EGLGFG Goes G-Free!

I was really looking forward to getting my endoscopy results back. Finally, there would be no more questions. Either I had Celiac and gluten was gone-zo or I didn’t. Apparently I was wrong, kind of. Turns out my villi looked undamaged but they had lots of inflammation. So GI Guy said it’s more of a gluten sensitivity than actual Celiac. He wanted me to try a gluten free diet and see how it made me feel. Luckily, I’d been doing just that ever since the endoscopy. And I. Felt. Awesome. Almost 100% better. It was actually amazing how quickly I went from having no energy and feeling crappy to feeling back to my normal self. I asked GI Guy if that meant it was all in my head but luckily I’m not going crazy…it really can change that quickly!

Because I had such dramatic results GI Guy wants me to have one more test, a genetic test to see if I carry the gene common in Celiac. If I do I have to be super careful about not eating any gluten, as if I have Celiac. If I don’t carry the gene, I know I can be a little more lenient, as I won’t be doing any damage to my intestines. If I eat it I just have to live with the fact that I’ll feel yucky for a few days. Quite honestly I have no desire to eat anything containing gluten because my body just feels so good right now! Even things I didn’t think were related to my gut issues have improved! Here’s where I’ve noticed a change, in just under a week of no gluten:

  1. My knees have stopped hurting. What? Knee pain? and gluten? Who knew! I had chalked up my achey knees to a) 15 years of gymnastics, b) followed by 5 years of on again off again running, c) being out of shape, etc. etc. etc.
  2. The phlegm in the back of my throat is gone. Gross, I know. Potentially TMI. I’ve had what I self-diagnosed as “post-nasal drip” for years, and I just blamed it on my epilepsy medicine. I seem to blame a lot of things on my epilepsy medicine. It’s nice to have a go-to whipping post. But G-free Abbey does not have this anymore!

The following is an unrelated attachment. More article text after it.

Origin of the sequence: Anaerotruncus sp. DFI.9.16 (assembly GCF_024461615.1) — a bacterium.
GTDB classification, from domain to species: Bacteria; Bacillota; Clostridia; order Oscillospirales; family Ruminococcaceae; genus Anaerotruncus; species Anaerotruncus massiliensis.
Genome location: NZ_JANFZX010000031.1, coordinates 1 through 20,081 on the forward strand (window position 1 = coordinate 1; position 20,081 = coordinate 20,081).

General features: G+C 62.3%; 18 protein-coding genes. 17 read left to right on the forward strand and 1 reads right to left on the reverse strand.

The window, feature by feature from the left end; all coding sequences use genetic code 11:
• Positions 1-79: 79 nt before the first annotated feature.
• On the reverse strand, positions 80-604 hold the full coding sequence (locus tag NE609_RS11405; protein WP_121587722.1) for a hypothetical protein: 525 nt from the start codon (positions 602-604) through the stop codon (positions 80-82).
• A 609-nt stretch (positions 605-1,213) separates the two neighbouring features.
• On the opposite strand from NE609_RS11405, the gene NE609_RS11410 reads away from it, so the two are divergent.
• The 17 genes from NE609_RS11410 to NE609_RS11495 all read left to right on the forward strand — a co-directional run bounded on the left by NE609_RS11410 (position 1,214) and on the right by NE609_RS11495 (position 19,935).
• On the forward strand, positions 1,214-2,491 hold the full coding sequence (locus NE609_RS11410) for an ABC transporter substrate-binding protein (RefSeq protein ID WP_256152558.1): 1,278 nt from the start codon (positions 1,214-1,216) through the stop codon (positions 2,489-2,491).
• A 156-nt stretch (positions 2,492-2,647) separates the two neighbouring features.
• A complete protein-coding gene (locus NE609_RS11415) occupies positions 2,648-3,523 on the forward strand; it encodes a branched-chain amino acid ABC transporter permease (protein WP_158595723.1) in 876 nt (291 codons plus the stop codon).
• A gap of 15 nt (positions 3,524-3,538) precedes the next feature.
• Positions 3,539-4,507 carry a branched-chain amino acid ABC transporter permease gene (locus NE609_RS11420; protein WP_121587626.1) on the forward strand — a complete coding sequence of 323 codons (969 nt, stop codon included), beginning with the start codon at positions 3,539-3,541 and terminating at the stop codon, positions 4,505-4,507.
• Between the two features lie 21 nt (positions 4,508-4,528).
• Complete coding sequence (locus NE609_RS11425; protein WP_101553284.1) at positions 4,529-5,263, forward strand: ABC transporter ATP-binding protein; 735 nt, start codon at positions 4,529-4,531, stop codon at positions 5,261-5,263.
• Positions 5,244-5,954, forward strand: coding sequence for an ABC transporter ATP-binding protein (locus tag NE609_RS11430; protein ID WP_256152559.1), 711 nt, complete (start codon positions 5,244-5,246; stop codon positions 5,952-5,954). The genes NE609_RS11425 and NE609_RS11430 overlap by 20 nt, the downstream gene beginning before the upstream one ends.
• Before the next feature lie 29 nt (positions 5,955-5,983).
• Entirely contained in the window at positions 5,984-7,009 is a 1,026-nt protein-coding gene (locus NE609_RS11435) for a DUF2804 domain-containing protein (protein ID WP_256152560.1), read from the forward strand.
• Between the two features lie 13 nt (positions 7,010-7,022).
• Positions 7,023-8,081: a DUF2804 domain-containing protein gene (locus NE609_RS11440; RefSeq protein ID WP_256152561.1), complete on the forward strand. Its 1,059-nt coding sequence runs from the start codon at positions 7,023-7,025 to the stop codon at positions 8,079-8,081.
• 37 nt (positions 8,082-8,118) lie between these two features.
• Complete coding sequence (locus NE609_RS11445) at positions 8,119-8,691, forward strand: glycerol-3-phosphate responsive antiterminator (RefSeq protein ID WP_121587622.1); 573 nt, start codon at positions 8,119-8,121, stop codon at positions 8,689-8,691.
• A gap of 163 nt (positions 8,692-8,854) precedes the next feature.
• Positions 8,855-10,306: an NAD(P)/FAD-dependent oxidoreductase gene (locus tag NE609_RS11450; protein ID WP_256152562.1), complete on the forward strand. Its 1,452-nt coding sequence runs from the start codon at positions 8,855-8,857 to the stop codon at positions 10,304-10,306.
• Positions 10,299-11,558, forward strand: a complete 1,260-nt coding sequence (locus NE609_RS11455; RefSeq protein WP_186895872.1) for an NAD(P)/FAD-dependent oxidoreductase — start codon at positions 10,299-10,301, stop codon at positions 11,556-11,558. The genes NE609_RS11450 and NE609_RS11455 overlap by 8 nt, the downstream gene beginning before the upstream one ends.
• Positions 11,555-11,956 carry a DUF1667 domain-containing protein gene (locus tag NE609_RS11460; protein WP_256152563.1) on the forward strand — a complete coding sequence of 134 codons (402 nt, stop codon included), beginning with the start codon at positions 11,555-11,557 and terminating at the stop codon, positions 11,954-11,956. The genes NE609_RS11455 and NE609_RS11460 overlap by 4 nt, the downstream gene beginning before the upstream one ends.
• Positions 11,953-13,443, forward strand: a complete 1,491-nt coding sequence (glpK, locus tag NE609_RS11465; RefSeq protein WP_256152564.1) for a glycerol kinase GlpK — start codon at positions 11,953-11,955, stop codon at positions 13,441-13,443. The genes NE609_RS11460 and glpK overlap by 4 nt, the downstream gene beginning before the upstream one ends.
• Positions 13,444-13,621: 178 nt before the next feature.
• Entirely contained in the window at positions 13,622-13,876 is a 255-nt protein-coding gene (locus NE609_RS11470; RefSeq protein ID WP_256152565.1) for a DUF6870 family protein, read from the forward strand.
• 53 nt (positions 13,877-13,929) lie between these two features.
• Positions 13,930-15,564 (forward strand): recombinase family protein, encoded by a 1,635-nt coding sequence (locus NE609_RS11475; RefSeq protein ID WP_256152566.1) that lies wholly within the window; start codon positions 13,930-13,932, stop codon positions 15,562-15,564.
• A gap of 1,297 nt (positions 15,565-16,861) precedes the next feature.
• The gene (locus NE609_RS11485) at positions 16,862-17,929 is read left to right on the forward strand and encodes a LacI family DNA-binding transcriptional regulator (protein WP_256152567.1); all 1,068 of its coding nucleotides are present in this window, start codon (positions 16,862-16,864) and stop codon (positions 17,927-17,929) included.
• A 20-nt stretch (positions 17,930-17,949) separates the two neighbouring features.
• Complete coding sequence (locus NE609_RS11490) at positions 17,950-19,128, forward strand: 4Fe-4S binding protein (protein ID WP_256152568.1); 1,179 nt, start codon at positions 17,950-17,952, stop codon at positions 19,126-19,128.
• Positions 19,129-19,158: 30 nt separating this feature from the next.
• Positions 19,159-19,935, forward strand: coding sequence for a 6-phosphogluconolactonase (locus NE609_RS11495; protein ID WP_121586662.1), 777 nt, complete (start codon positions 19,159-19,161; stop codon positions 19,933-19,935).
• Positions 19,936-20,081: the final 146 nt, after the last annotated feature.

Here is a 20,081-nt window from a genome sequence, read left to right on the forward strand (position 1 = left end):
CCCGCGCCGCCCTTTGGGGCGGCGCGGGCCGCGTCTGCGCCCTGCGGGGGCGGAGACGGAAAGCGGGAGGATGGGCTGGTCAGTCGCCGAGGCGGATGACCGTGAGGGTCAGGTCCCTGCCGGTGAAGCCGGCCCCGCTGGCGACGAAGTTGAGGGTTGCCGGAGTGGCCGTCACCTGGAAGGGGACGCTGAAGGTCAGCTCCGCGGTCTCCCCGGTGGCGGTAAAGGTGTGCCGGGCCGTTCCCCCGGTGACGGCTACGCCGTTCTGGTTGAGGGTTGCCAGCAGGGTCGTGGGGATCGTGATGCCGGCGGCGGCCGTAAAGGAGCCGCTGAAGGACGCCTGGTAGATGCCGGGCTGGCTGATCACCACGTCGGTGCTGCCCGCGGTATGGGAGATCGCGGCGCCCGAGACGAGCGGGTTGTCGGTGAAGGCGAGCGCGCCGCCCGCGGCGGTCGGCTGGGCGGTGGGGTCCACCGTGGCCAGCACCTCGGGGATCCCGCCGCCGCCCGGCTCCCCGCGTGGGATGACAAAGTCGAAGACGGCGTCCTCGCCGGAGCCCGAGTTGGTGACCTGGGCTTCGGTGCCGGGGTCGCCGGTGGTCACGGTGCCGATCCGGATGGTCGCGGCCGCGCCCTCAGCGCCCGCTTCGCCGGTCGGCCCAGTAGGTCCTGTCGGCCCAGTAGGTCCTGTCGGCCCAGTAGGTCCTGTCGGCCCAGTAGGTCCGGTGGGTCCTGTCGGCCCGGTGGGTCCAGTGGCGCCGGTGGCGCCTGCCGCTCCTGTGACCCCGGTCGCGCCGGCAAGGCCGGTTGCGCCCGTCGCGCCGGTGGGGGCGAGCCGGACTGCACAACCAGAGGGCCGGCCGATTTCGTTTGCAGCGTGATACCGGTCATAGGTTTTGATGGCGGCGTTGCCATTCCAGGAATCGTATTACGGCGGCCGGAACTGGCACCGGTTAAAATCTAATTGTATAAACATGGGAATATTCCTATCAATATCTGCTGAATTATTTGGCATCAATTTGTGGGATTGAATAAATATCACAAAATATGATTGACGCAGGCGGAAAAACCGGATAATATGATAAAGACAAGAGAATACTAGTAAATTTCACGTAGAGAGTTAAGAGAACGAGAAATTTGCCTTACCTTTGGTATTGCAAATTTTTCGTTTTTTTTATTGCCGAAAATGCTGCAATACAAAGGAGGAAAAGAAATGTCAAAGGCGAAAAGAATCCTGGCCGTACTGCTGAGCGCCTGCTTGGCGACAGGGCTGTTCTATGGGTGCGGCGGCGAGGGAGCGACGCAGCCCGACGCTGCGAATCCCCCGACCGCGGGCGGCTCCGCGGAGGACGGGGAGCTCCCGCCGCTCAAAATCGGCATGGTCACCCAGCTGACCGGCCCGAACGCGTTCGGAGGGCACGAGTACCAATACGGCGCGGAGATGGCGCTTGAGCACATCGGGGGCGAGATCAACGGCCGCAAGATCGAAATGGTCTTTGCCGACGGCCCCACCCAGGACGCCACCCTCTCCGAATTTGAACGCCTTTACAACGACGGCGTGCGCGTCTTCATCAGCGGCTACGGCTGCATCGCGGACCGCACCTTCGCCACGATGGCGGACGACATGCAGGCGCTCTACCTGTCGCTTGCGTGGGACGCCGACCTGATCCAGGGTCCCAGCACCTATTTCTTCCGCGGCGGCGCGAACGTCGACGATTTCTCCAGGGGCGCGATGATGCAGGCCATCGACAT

3. It’s easier to wake up in the morning. I used to be such a morning person. Alarm clock sounds, Abbey bounces out of bed, ready to go. But a couple years ago that all changed. It was hard to wake up in the morning. My head felt foggy. My eyes were heavy. My body ached as I climbed sleepily out of bed. Another chalk-it-up-to-the-epilepsy-meds situation. We’ll see if this changes over time, but over the last week I’ve woken up clear-headed and ready to go every day. Dear Gluten, is it possible that you’ve been this bad to me!?!?
  4. Most importantly, my GI issues are gone. Zero nausea. Zero loud gurgling sounds after dinner. Zero of all that bathroom stuff that is just TMI for this here blog. The small baby in my lower belly has not been making her nightly appearance any more and my tummy no longer feels full all the time.

Isn’t it awesome? If feeling better alone weren’t enough, as soon as the doctor called me back with my results I did what any logical, intelligent human being would do…

I got into the uber-swank PICKY CLUB.

I. am. so. excited. I was introduced to Picky Bars last year and they’ve made an appearance on EGLGFG before, but I never truly appreciated them for their gluten free goodness.  No, I ate them because they were downright tasty, better than any other “bar” that I’d had. They digested quickly if I wanted a snack before a run but didn’t have time (i.e. eat Picky Bar at 5:45, go for run after work at 6, no stomach issues.) and they were made with REAL FOOD. No “z-pro powder mixture this” or “soy soy and more soy that”. No, the ingredients were pronounceable and they were things that I enjoy eating by themselves, how could I not love them packaged into a little powerhouse of a bar?!?! Sometimes I ate them for breakfast, sometimes a mid-afternoon snack, and sometimes as post-run nourishment/recovery.